Certain perspectives on the flotilla, Gaza and Israel have taken on mythological proportions but have little logical force, and they are an obstacle to moving forward. Here are some myths, dismantled.
1. “There is no humanitarian crisis in Gaza #1″ (as a reason why the blockade is not so bad) There is some humanitarian crisis in Gaza; Israel lets in limited, insufficient, arbitrarily determined supplies and a thriving tunnel business provides the rest, but eats away at any semblance of a legitimate economy, increases lawlessness and becomes an employer for overqualified Gaza graduates who should be the next generation of leaders. Starvation is only one kind of crisis: being trapped and immobilized, with severely limited goods and options, is another.
2. “There is no humanitarian crisis in Gaza #2″ (as a reason why the ships didn’t need to be let in). The ships needed to be let in because they were a symbolic act of protest against a policy that is deemed an unfair, unlawful and immoral violation of the human rights of the people of Gaza. People have a right to protest both the policy and its results.
3. “The ships were not intended to provide aid, but to cause a provocation.” This is an absurd argument and I am not the first to point this out. There is no disagreement. The ships were intended to both provide aide and provoke Israel into exposing the bankruptcy of its Gaza policy (which – like the flotilla situation itself — is lose-lose for Israel, as it fails to provide internal security and is damaging internationally). The Exodus too, sought to both get the refugees into Palestine, and focus world attention on Britain’s post-war Jewish immigration limitations.
4. “The ships were equivalent to Karine A,” the shipload of Iranian weapons bound for the Palestinian Authority, which Israel intercepted in 2002. Or, “allowing sea access to Gaza is an umbilical cord to Iran.” So far no weapons cache has been reported, except for the light weaponry on the Mavi Marmara used in the confrontation. The WMD fiasco might be a better analogy. The Iran excuse against opening up access to Gaza is false, since eventually Gaza will be opened as part of a political conflict-resolution process, and Iran will still exist.
5. “Israel disengaged from Gaza and all we got were 12,000 lousy Qassam rockets.” This is a very prominent, very dangerous myth that is nearly meaningless because it blots out huge chunks of reality. Israeli settlements were dismantled in 2005; the word ‘disengaged’ is inappropriate since Israel has been constantly engaged since then. Reciprocal attacks through to June 2006 escalated during two weeks in mid-June when 18 Palestinians were killed; two weeks later two soldiers were killed and Corporal Gilad Shalit was abducted; Israel re-invaded Gaza with air and ground forces, bombing infrastructure and cutting electricity in an offensive that lasted through November 2006; there was another air and ground incursion in March 2008 in which over 100 Palestinians died. Following the 2007 Hamas takeover, Israel imposed a blockade on movement of people and goods, which has lasted for three of the five years since the settlements were dismantled. Israel controls land and sea crossings except for Rafah (controlled by Egypt). In June 2008 Israel and Hamas agreed on a six-month ceasefire in return for easing the blockade. Hamas claims Israel did not comply, and refused to renew the ceasefire but did renew Qassam attacks. Rocket fire fire has been ongoing except during the ceasefire and reduced following the January 2009 Cast Lead Operation.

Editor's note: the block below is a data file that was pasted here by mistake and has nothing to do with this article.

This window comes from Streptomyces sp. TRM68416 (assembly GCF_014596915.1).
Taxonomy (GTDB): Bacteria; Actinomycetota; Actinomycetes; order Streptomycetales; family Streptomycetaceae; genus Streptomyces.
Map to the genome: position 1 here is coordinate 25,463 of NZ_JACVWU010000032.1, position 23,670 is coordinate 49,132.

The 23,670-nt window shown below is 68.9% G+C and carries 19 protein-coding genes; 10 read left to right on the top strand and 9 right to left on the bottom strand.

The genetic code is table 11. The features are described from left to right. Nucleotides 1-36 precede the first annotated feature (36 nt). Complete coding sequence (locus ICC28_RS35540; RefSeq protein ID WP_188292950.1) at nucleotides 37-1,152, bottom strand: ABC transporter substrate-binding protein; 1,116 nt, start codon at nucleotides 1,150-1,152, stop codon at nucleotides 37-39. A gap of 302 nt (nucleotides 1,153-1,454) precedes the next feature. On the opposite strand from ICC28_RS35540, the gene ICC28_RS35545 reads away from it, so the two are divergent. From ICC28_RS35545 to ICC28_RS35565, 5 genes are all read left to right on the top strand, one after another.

6. “Israel is no longer responsible for Gaza — the Palestinians are.” The flotilla disaster highlights the fact Israel controls Gaza. See above. Israeli officials now constantly repeat that Israel’s “sovereignty” was threatened or violated by the flotilla — so even Israel admits that what pertains to Gaza pertains to its sovereignty.
7. “Hamas is a group of evil terrorists, sworn to Israel’s destruction, cynically abusing their people, stifling human rights and oppressing women.” Partly — maybe even mostly true. But mainly, this is an internal Palestinian issue, neither Israel’s moral nor political responsibility. And by now, it is irrelevant as a justification for Israel’s Gaza policy and irrelevant for Israel’s best interests: getting out.
8. The last is not an Israeli myth but relates to the flotilla: “The people on the ships were peace-seekers.” Peace means bringing two sides together. If that’s what they were, the activists could have taken aid or letters to abducted Israeli soldier Gilad Shalit too. Further, peacemakers would not have tarnished their mission with what could turn out to be hired thugs. Political provocation is legitimate. But they would have been far more effective if they hadn’t added more hypocrisy and cynicism to a region that has enough already.
The events can’t be undone but the myths can. Then we can try to salvage some political opportunities from the wreckage. Here are two simple recommendations. Israel should heed the unbearable international pressure and end the Gaza blockade. It has failed everyone — Palestinians and Israelis alike. Israel must stop dealing with Gaza in isolation of the larger Israeli-Palestinian conflict, and get working on the latter. To true peacemakers: keep your hands clean and your intentions pure or you risk alienating dissenters who do not agree with what the government is doing in our name.
Published originally on Huffington Post.